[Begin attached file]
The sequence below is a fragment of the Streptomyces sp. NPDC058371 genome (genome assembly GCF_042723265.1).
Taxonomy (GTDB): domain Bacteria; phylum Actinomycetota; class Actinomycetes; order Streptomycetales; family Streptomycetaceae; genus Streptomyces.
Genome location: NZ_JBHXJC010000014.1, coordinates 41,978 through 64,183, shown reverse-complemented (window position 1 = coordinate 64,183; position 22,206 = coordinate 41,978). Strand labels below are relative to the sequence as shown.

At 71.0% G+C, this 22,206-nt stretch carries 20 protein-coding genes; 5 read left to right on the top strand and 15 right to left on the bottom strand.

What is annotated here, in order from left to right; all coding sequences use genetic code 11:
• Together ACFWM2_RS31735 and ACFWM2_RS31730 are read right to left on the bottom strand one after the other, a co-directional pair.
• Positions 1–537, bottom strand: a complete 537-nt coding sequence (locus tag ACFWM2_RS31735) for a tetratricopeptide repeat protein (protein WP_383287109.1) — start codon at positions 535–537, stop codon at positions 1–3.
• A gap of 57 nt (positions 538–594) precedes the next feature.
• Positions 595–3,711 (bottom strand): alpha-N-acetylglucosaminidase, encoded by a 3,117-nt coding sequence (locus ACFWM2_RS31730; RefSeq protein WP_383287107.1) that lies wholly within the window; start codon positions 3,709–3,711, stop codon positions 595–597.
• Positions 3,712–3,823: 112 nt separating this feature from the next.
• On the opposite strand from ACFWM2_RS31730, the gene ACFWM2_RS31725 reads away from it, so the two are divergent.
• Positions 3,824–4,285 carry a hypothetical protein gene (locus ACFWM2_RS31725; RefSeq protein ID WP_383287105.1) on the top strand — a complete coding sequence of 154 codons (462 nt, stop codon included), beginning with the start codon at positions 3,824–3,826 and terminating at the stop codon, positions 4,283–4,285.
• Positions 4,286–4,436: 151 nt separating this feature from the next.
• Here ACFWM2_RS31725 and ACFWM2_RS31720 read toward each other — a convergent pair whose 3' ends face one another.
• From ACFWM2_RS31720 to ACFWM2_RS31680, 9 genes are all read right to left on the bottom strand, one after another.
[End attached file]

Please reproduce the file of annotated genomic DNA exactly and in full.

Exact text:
The sequence below is a fragment of the Streptomyces sp. NPDC058371 genome (genome assembly GCF_042723265.1).
Taxonomy (GTDB): domain Bacteria; phylum Actinomycetota; class Actinomycetes; order Streptomycetales; family Streptomycetaceae; genus Streptomyces.
Genome location: NZ_JBHXJC010000014.1, coordinates 41,978 through 64,183, shown reverse-complemented (window position 1 = coordinate 64,183; position 22,206 = coordinate 41,978). Strand labels below are relative to the sequence as shown.

At 71.0% G+C, this 22,206-nt stretch carries 20 protein-coding genes; 5 read left to right on the top strand and 15 right to left on the bottom strand.

What is annotated here, in order from left to right; all coding sequences use genetic code 11:
• Together ACFWM2_RS31735 and ACFWM2_RS31730 are read right to left on the bottom strand one after the other, a co-directional pair.
• Positions 1–537, bottom strand: a complete 537-nt coding sequence (locus tag ACFWM2_RS31735) for a tetratricopeptide repeat protein (protein WP_383287109.1) — start codon at positions 535–537, stop codon at positions 1–3.
• A gap of 57 nt (positions 538–594) precedes the next feature.
• Positions 595–3,711 (bottom strand): alpha-N-acetylglucosaminidase, encoded by a 3,117-nt coding sequence (locus ACFWM2_RS31730; RefSeq protein WP_383287107.1) that lies wholly within the window; start codon positions 3,709–3,711, stop codon positions 595–597.
• Positions 3,712–3,823: 112 nt separating this feature from the next.
• On the opposite strand from ACFWM2_RS31730, the gene ACFWM2_RS31725 reads away from it, so the two are divergent.
• Positions 3,824–4,285 carry a hypothetical protein gene (locus ACFWM2_RS31725; RefSeq protein ID WP_383287105.1) on the top strand — a complete coding sequence of 154 codons (462 nt, stop codon included), beginning with the start codon at positions 3,824–3,826 and terminating at the stop codon, positions 4,283–4,285.
• Positions 4,286–4,436: 151 nt separating this feature from the next.
• Here ACFWM2_RS31725 and ACFWM2_RS31720 read toward each other — a convergent pair whose 3' ends face one another.
• From ACFWM2_RS31720 to ACFWM2_RS31680, 9 genes are all read right to left on the bottom strand, one after another.